For the last couple years I've been reading AramcoWorld, a beautifully done bi-monthly publication whose mission is to "increase cross-cultural understanding by broadening knowledge of the histories, cultures and geography of the Arab and Muslim worlds and their global connections."  Especially in these days of rampant Arab-bashing and Islamophobia, I'm really appreciating learning about all the wonderful things happening in the Arab and Muslim worlds of business, culture and the arts, agriculture, sports, food, et al.  Subscriptions to AramcoWorld are free, renewable bi-annually.

Tuesday, March 15, 2016

True Confessions

Art Journal collage, 8 x 8 inches
So...the painting lesson two weeks ago did not inspire me at all.  So I "ditched" class that week.  Last week's lesson was also not real engaging, although I did do a bunch of starts (first-layered sheets).  But then I never felt turned-on enough to finish them off.

Meanwhile, I was really busy two weeks ago and also needed the time off from painting.  And by the time last week rolled around, my motivation for painting was kaput.

I've given myself permission to not finish the class.  There are four lessons left and of course I'll print out the PDFs and watch the videos.  And I might even feel inspired enough to do some painting.  But I'm not going to force myself if my motivation is still on the wane.

Another thing, at this point in my painting career, or anything else for that matter, if a lesson doesn't speak to me and isn't something I'll use in future, then I don't feel I need to do it.  Most of the earlier lessons' worth of paintings I posted used new-to-me techniques that I hope to explore later on.

I've also been involved in an intense online Buddhist Practice Period through San Francisco Zen Center since late January.  And the two major things together -- the Practice Period and the painting class -- have been too much for me to manage comfortably.  Had I not enrolled six months earlier for Jane's class, I wouldn't have taken it.  But I would have forfeited my money.  (Her classes regularly fill up six or more months before they happen.)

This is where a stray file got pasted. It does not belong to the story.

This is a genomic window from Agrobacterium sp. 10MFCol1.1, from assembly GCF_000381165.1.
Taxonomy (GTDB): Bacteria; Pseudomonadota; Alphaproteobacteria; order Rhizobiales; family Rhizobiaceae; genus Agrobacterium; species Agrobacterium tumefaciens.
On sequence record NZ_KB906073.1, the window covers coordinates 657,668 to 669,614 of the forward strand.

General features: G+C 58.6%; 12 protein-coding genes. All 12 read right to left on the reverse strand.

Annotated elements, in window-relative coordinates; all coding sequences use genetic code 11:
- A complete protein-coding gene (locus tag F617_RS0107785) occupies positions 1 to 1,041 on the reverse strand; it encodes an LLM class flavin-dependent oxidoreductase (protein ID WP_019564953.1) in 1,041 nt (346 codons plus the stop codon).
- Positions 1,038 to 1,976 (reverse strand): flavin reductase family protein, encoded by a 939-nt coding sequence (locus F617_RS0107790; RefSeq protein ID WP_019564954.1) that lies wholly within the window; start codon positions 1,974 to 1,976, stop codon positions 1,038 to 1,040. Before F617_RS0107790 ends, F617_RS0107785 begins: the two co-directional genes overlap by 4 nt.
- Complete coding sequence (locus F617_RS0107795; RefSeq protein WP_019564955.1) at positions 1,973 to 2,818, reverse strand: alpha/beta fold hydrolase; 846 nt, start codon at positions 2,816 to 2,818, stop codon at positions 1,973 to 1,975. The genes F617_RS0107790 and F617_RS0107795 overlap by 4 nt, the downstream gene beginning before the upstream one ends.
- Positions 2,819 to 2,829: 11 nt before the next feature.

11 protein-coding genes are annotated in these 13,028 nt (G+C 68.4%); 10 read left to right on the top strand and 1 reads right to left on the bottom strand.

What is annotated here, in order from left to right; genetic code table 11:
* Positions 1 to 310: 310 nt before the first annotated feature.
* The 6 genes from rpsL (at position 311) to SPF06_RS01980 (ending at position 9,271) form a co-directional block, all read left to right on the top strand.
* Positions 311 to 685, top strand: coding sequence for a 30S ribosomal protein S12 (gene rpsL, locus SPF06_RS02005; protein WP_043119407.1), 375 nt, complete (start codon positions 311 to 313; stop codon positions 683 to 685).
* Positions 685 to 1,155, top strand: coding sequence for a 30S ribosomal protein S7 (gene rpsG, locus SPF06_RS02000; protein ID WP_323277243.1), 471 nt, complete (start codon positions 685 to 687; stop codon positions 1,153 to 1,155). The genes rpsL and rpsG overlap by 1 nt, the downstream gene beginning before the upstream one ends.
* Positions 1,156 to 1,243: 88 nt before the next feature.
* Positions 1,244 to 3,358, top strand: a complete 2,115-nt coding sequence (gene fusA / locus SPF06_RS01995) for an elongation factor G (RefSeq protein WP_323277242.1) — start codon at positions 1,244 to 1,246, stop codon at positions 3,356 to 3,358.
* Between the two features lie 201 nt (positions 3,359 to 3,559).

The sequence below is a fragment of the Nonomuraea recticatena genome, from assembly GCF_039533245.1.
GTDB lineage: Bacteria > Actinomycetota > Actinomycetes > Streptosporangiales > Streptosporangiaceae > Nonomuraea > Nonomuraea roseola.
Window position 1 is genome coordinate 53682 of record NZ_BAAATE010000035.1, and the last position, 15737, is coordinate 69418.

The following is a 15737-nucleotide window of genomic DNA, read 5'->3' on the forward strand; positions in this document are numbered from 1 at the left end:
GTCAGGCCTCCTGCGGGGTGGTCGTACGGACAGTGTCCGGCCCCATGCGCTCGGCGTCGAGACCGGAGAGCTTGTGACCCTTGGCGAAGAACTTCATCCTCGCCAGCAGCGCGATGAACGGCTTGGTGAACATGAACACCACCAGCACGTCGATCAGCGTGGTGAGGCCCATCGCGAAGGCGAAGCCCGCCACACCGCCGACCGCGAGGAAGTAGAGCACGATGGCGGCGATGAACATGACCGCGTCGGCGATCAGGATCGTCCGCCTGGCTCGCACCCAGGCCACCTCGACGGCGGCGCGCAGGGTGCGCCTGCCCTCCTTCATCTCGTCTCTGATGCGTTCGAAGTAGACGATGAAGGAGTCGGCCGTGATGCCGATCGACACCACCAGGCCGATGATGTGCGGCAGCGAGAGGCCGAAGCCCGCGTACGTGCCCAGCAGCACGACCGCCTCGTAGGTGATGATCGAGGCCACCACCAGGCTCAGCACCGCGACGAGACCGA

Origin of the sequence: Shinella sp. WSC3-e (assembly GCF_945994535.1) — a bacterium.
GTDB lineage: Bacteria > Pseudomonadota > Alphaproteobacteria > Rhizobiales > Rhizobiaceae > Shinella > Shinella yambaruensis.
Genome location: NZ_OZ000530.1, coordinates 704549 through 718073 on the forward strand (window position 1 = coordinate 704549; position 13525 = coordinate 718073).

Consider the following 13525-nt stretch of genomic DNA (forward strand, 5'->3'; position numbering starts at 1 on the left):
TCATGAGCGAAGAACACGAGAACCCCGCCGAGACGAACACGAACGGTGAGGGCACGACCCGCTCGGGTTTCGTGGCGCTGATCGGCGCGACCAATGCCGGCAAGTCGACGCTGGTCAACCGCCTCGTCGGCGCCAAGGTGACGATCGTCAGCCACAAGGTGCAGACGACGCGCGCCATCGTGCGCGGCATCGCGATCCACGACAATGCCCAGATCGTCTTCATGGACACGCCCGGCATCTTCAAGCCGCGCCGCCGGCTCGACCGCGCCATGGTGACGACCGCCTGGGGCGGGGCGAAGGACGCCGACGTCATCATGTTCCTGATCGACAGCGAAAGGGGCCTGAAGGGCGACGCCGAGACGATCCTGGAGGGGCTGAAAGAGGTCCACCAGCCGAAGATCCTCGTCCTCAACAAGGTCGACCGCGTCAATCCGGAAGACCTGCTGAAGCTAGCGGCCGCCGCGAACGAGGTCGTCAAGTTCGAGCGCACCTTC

At any rate, I'm clear on my priorities -- I'd rather be focusing on Buddhist practice than painting now.  That, and reading a lot.

I got myself a Kindle Paperwhite recently, ostensibly so I could read the really wonderful eBooks that Tricycle Magazine publishes periodically for sustaining members.  There was no way I was going to read them on my computer.  So I bought a Kindle.  And I'm enjoying it a lot.  I've already checked out several books from Library-To-Go, and gotten numerous free books from Kindle and other online sources.

The last book I mentioned here, The Sound of a Wild Snail Eating, was a Kindle library loan.  Then I read C.J. Box's latest Joe Pickett book, Endangered.  Then I read a terrific bio of C.S. Lewis, called C. S. Lewis - A Life: Eccentric Genius, Reluctant Prophet by Alister McGrath.  Currently I'm reading a memoir by Lily Tuck called The Double Life of Liliane.  Plus those Tricycle eBooks one at a time.

In hardcopy, I'm reading David Whyte's Consolations, a beautiful journey deep into specific individual words.  Savoring, more than reading.  Also Diane Ackerman's Dawn Light.  I borrowed that from the library, and not far into it realized I needed to own it.  Another very evocative exploration of the wonders of the natural world.

Happy Spring!

Wednesday, March 2, 2016

Black and White Ball

These are most of what I did for last week's lesson, 9 x 12 inches on 80# drawing paper (as have been and will be all the rest of the finished work for this class).  Any areas that read blue to you in the images are actually shades of gray.  There were a couple pieces I didn't like, and I already made those into postcards and ATCs.  I'm really enjoying this class!

I read a really wonderful book the other day, The Sound of a Wild Snail Eating by Elizabeth Tova Bailey.  Among other things, I now have a very healthy respect for garden snails...and I'm seriously considering no longer moving the ones that show up in my yard over to the bluff to fend for themselves.

The book had some great quotes in it, and I'll leave you with this one by Rainer Maria Rilke, from Letters to a Young Poet:

Try to love the questions themselves as if they were
locked rooms or books written in a very foreign language.  Don't search for the answers, which could not be given to you now, because you would not be able to live them.  And the point is, to live everything.  Live the questions now.  Perhaps then, someday far in the future, you will gradually, without even noticing it, live your way into the answer.

Blessings









Wednesday, February 24, 2016

Shape Shifting

Last week's lesson in Jane's class was about making shape studies with various methods.  All pieces here are 9 x 12 inches on 80# drawing paper.

The ones I like best are the painted pieces, the first two and the last two.  The other pieces combine collage with gelli prints, or collage of gelli printed shapes.

It had been maybe two years since I last gelli printed and I loved doing it again.  Hope to get back into it after this class is over, but time will tell whether or not that actually happens. 

What I did find out is that those smaller plates that I'd cut from a 12 x 14 inch gelli plate at couple years ago worked just fine.  I'd been curious about them because the cut edges are a bit wonky -- that gelli material is really difficult to cut through -- but the edges weren't a problem at all on the prints I pulled.